Kim Jong Un’s younger sister, a gatekeeper on charm offensive
She’s often seen in the background of her powerful brother’s public inspections, silently taking notes, holding bouquets of flowers from admirers or removing herself from the camera’s gaze altogether.
But there will be no avoiding the flashing lights when North Korean leader Kim Jong Un’s younger sister, Kim Yo Jong, heads to the Olympics in South Korea this month.
It’s the first time a member of the Kim dynasty has ever visited the country.
The 30-year-old will join the North’s high-level delegation to the South, in a charm offensive likely to irritate the United States.
Rise within Kim dynasty
Born in 1987, Kim Yo Jong studied in Switzerland like her brother and is believed to have attended Kim Il Sung University and a European school for her higher education.
She is believed to be the youngest of seven siblings their father, Kim Jong Il, had with four women. Many of them are half-siblings, but Kim Jong Un and Kim Yo Jong have the same mother, Ko Yong Hui.
Kim Yo Jong was always close to her father, and after returning from Switzerland she was appointed to positions of responsibility in the government, according to Michael Madden, who runs the blog North Korea Leadership Watch.
She would act as an advance-team leader, inspecting sites before official visits and taking on administrative duties.
Under her brother’s leadership, Kim Yo Jong has taken on more responsibility, dealing with policy, receiving intelligence briefings and acting “almost like a White House chief of staff would,” said Madden.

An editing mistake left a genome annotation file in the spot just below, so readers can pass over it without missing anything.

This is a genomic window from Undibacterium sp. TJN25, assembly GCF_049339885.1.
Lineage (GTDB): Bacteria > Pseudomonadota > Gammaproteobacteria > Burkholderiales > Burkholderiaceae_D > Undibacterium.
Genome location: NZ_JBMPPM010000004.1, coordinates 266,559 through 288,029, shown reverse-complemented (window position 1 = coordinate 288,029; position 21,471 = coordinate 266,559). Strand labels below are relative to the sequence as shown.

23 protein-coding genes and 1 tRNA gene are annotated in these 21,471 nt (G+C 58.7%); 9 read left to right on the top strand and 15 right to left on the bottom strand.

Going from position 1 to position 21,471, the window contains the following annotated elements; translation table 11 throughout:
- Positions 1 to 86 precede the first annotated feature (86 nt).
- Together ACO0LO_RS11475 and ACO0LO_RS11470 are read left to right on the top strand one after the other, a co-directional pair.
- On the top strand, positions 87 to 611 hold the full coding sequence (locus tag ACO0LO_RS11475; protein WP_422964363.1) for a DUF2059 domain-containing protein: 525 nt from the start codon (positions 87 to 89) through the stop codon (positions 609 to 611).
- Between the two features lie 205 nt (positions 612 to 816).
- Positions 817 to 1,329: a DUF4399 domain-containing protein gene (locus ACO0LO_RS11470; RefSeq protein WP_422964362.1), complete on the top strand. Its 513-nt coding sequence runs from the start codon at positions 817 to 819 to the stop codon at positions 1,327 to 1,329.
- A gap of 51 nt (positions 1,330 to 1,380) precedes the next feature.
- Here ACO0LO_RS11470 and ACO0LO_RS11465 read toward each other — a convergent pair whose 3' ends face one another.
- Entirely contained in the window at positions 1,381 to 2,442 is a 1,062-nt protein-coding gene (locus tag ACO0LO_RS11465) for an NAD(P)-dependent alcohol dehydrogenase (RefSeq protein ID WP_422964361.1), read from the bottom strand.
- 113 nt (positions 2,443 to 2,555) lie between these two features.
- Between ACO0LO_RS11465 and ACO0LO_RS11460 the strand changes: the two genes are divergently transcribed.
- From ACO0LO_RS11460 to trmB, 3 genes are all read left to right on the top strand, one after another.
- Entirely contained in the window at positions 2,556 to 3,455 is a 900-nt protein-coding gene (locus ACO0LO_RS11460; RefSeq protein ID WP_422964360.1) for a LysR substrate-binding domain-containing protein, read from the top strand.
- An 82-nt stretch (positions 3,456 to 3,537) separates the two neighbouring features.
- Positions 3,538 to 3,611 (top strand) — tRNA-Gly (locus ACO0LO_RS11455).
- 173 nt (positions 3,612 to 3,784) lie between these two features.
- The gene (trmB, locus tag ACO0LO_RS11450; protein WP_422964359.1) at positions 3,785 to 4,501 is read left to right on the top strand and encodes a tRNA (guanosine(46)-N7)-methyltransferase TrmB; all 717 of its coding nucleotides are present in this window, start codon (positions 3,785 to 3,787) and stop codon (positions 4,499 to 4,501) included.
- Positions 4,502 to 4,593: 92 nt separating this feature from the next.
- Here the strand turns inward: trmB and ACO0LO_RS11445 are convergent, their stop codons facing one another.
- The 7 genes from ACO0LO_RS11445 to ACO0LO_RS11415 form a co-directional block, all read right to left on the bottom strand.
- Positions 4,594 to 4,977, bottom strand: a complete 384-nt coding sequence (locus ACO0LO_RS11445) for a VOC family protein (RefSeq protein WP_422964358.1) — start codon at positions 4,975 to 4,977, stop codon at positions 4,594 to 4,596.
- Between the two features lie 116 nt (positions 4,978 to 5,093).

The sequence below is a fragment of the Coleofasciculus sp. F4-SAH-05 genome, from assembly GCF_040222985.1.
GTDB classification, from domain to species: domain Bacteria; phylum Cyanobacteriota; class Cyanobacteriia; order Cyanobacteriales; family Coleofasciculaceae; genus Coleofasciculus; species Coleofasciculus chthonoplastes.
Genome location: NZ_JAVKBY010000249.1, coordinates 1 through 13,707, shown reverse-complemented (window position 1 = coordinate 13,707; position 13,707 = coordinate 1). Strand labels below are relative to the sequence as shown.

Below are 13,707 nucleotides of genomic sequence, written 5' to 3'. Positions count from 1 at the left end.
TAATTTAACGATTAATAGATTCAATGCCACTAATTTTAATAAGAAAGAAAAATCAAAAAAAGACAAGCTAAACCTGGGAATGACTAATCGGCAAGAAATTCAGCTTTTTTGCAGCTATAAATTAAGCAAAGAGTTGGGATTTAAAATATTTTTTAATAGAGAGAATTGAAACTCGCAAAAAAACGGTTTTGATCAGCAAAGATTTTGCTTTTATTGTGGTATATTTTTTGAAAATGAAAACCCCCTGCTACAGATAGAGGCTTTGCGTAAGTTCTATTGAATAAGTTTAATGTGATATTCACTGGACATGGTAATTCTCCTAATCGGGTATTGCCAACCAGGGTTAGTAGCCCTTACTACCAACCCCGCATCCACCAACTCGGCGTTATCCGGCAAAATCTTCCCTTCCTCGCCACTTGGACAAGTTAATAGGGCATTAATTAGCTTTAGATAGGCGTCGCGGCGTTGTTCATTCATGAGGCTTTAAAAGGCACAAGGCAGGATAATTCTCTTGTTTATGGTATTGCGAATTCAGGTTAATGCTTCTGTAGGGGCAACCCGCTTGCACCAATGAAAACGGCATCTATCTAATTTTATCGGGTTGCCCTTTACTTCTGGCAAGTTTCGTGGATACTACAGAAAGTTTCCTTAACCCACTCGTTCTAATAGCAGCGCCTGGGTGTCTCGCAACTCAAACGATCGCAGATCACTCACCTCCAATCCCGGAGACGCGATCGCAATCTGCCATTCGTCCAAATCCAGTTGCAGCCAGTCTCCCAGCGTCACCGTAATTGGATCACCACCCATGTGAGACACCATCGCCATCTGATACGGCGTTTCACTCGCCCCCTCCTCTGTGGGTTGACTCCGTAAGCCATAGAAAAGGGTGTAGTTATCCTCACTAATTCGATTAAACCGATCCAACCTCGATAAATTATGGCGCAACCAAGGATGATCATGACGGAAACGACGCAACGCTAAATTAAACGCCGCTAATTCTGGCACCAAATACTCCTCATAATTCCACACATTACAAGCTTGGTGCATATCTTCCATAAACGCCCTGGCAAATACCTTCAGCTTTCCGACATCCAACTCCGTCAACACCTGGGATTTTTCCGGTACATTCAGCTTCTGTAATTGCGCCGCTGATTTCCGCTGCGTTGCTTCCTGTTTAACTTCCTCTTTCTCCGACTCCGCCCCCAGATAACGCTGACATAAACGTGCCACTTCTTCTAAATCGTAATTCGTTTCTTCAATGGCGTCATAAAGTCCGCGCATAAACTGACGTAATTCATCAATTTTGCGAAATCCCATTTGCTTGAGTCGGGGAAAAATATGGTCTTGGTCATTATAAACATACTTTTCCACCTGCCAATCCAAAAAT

Kim Jong Un’s ‘gatekeeper’
Like most members of the Kim clan, little is definitively known about Kim Yo Jong beyond her official rank.
She was promoted to the country’s Politburo, the senior body of North Korea’s communist party, as an alternate member last year. According to North Korea Leadership Watch, she is a close aide of her brother’s “and since his accession manages his public events, itineraries and logistical needs, among other tasks.”
She is now among her brother’s top 20 officials, and is seen as something of a gatekeeper to the leader, according to analysts.
“She’s probably one of the most influential people on Kim Jong Un himself, precisely because he has very few people he can trust,” said Balbina Hwang, visiting professor at Georgetown University and founder of the National Committee on North Korea.
Kim Yo Jong’s profile has been steadily rising since 2014, when she was made deputy director of the Propaganda and Agitation Department of the Workers’ Party.
Her position is such that, according to a Seoul-based think tank run by North Korean defectors, Kim Yo Jong briefly took charge of the country while her brother was reportedly ill with gout or diabetes in late 2014.
A trusted adviser
In the murky world of North Korean politics, Kim Yo Jong also plays an important role as an informant for her brother, according to North Korean analyst Ken Gause.
“In time, she will become the last line of defense for him, telling him about the loyalty of his most trusted advisers,” he said.
Indeed, she’ll want to keep on her brother’s good side, if the fate of their half-brother Kim Jong Nam is anything to go by.
Kim Jong Nam was assassinated on the orders of Kim Jong Un in 2017, according to South Korea’s spy agency, a claim denied by North Korea.
“It’s certain that her older brother’s death is not far from her mind in everything Kim Yo Jong does,” said Hwang.
“So you know she is also thinking that at any given time, if she is to make one mistake, her brother could have her killed.”
The world’s most mysterious family tree
The family tree does not include all members of Kim’s extensive family, just the most notable ones. As North Korea is notoriously secretive, some information such as birth dates cannot be confirmed.